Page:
I saw the Maleficent sequel yesterday and loved it. At several points in it, John 15:13 came to mind: “Greater love has no one than this, that someone lay down his life for his friends.

Assume spoilers for this blog post, since I will talk about plot twists. The story has many angles to it, chief among them that our choices define us. Our words matter less than our actions. Though at different points, Maleficent and Aurora have harsh words for the other, their ultimate actions and choices define them as “heroines.” Aurora has the power to convince Maleficent to forsake vengeance for forgiveness, because she affirms her adopted mother by saying, “This is not who you are.” It reminded me of a similar scene in Disney’s Moana, when the heroine approaches the volcano goddess, tells her the same, and restores her “heart.” She morphs back into the earth goddess, revealing the restoration of her heart to be the center of her goodness. Aurora does the same for Maleficent. She has so much hope, love, and conviction in her belief in her innocence and inner goodness, despite the havoc Maleficent is wreaking, that she can transform rage into love. This is a visual embodiment of the power of divine love and restoring grace.

Aurora is not perfect. She tries too hard to conform to “the world”—she leaves the Moors, enters the castle, and tries to please her prospective mother-in-law. But she feels guilt and shame for not being true to herself. “It feels like I am losing who I am,” she tells Philip. This tight-laced, obedient and compliant girl is not the Queen of the Moors. She turns her back on Maleficent, she shames her (by asking her to hide her horns, to make Philip’s parents “more comfortable”), and she believes the worst of her, with no proof other than others’ accusations.

This reminded me, very much, of the struggle young people face, in maturing and going out into a world determined to shape them into something else, to convince them to give up the virtues their parents instilled in them. It can ask them to give up their sobriety, virginity, or belief system. But as Aurora found out, there is a hollowness in turning you back on what you hold most dear. Fortunately, she redeems herself by being true to herself, loyal to her mother, and still playing the role of a would-be-queen.

The themes of anger and resentment are strong; Maleficent and Ingrith are bitter about the wrongs done to them by “the other side.” Ingrith hates the fey and wants all of them dead, because she believes they profit off human suffering. Because human soldiers raid the Moors and carry off faeries to experiment upon, Maleficent assumes the humans are antagonistic toward the fey and intend to kill them. She is not far wrong, but must decide (again, our choices define us) between the way of violence and peace. All the heroes in the story are peacemakers who want to find reconciliation, tolerance, and unity between the Moors and the mortals.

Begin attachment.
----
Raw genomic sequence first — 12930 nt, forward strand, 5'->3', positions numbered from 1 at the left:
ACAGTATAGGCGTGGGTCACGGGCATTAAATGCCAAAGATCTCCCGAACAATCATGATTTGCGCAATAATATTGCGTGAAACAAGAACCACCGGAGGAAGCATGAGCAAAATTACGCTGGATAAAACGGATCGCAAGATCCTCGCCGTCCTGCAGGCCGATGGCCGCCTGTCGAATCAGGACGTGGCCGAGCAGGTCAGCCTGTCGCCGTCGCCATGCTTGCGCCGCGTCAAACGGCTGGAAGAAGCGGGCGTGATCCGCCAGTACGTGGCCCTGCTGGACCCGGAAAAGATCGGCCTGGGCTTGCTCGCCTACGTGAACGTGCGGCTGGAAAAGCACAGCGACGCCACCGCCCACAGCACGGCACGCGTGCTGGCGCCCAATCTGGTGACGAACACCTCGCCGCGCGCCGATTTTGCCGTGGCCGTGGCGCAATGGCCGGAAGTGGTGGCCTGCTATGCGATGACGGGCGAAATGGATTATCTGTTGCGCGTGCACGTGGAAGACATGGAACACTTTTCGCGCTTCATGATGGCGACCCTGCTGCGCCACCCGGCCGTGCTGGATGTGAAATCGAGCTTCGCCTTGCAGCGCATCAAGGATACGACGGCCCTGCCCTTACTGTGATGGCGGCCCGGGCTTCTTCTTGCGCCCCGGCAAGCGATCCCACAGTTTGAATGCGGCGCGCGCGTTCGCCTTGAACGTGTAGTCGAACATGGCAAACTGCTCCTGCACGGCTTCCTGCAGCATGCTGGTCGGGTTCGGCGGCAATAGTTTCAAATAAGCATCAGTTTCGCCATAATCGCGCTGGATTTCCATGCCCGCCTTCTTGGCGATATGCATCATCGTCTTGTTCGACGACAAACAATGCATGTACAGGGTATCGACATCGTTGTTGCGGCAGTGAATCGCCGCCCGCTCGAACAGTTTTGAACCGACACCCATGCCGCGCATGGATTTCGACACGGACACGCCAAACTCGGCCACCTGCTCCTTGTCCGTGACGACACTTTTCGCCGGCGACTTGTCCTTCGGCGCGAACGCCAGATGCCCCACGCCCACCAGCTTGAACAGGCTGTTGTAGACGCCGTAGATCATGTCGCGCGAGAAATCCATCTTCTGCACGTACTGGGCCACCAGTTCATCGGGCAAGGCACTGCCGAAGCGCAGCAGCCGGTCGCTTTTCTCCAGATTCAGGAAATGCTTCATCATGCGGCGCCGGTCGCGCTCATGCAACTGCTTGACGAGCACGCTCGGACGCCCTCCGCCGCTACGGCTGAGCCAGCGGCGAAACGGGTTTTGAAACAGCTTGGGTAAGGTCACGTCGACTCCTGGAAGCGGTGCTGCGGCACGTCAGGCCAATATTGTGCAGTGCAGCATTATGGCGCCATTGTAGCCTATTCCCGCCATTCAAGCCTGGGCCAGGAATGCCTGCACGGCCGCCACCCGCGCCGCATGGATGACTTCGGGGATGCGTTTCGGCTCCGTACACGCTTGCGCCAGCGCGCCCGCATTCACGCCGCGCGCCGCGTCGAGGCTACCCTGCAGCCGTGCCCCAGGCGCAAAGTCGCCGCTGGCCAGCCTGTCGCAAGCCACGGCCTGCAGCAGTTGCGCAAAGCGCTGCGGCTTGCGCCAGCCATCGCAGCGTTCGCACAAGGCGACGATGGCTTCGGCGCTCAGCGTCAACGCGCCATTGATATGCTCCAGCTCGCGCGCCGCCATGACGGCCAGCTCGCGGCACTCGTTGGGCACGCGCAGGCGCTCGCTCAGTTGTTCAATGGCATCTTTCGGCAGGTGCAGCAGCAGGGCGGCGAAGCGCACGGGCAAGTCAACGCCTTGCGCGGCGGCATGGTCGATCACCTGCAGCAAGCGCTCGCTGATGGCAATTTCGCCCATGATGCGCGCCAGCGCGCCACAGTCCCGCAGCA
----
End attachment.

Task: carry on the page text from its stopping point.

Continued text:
One could say the Dark Fey attempting to influence her, are symbolic of the angel and demon mythology—the idea that everyone has two voices over each shoulder, one that prompts them to do good, and the other that urges them to do evil. In this story, one of them is a voice of reason and goodness, the other wants to use the missing fey folk as an excuse to attack humans.

I realize the filmmakers intended this as a barb at nationalism in favor of globalism, but it is close to Jesus’ suggestion we act as the mediators and peacemakers in an increasingly hostile world. Emotions are running so high about everything from gay rights to inclusivity to politics, the world could use a few more wise, tolerant believers to find common ground and promote harmony.

The film also addresses forgiveness and illustrates why God said not to let the sun go down on our wrath; when we hold on to hatred and bitterness, we not only harm others but also ourselves. Forgiveness is as much about the person offering it, as the recipient—after all, the recipient may not ask for it. It is a gift you give yourself, the ability to move on free of the weight of resentment. Anger often turns to violence, as we see throughout the stories in the Old Testament, and humans are good at justifying attempting to kill off “lesser” individuals. In a harrowing scene reminiscent of the gas chambers in the Holocaust, the villain tries to do just that to the faeries.

And that leads us to the final, most powerful illustration in the story; there is no greater love than to sacrifice your life for your friends. Fey do this repeatedly, to protect each other and Aurora. A tree creature sacrifices himself to protect Aurora’s fairy godmothers; a fairy bids her friends farewell and sacrifices herself, to stop the spread of poison; a Dark Fey takes an arrow for Maleficent, and finally (SPOILER) she takes an arrow for Aurora. She disintegrates into ash, breaking her daughter’s heart… and then, literally, rises like a phoenix from the ashes. In sacrificing her life, she defies death.

Sound like anyone Christians know and love?

Though Hollywood screenwriters have their own reasons for framing stories as they do, there’s often a deeper element at work in fantasy stories. The tropes they indulge in, of heroism, courage, loyalty, and self-sacrifice, come from our deep convictions about goodness. I believe “all truth comes from God,” no matter what the packaging.